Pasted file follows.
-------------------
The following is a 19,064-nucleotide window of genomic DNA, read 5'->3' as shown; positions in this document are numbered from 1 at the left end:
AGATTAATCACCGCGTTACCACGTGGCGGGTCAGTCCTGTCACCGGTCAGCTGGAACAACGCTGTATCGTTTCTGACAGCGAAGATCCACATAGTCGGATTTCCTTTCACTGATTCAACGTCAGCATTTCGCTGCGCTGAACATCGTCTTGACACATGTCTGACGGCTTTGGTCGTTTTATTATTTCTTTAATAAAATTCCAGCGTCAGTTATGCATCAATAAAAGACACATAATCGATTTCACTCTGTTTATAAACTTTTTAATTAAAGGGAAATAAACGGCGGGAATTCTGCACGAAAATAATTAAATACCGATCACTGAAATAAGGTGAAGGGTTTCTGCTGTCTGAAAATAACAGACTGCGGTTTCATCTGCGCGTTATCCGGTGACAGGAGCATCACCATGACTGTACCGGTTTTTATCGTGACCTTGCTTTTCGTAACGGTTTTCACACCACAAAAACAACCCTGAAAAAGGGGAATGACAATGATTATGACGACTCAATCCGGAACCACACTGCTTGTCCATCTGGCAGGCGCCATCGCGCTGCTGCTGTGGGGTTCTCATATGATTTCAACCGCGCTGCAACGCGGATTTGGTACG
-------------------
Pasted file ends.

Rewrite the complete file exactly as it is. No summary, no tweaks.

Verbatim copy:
The following is a 19,064-nucleotide window of genomic DNA, read 5'->3' as shown; positions in this document are numbered from 1 at the left end:
AGATTAATCACCGCGTTACCACGTGGCGGGTCAGTCCTGTCACCGGTCAGCTGGAACAACGCTGTATCGTTTCTGACAGCGAAGATCCACATAGTCGGATTTCCTTTCACTGATTCAACGTCAGCATTTCGCTGCGCTGAACATCGTCTTGACACATGTCTGACGGCTTTGGTCGTTTTATTATTTCTTTAATAAAATTCCAGCGTCAGTTATGCATCAATAAAAGACACATAATCGATTTCACTCTGTTTATAAACTTTTTAATTAAAGGGAAATAAACGGCGGGAATTCTGCACGAAAATAATTAAATACCGATCACTGAAATAAGGTGAAGGGTTTCTGCTGTCTGAAAATAACAGACTGCGGTTTCATCTGCGCGTTATCCGGTGACAGGAGCATCACCATGACTGTACCGGTTTTTATCGTGACCTTGCTTTTCGTAACGGTTTTCACACCACAAAAACAACCCTGAAAAAGGGGAATGACAATGATTATGACGACTCAATCCGGAACCACACTGCTTGTCCATCTGGCAGGCGCCATCGCGCTGCTGCTGTGGGGTTCTCATATGATTTCAACCGCGCTGCAACGCGGATTTGGTACG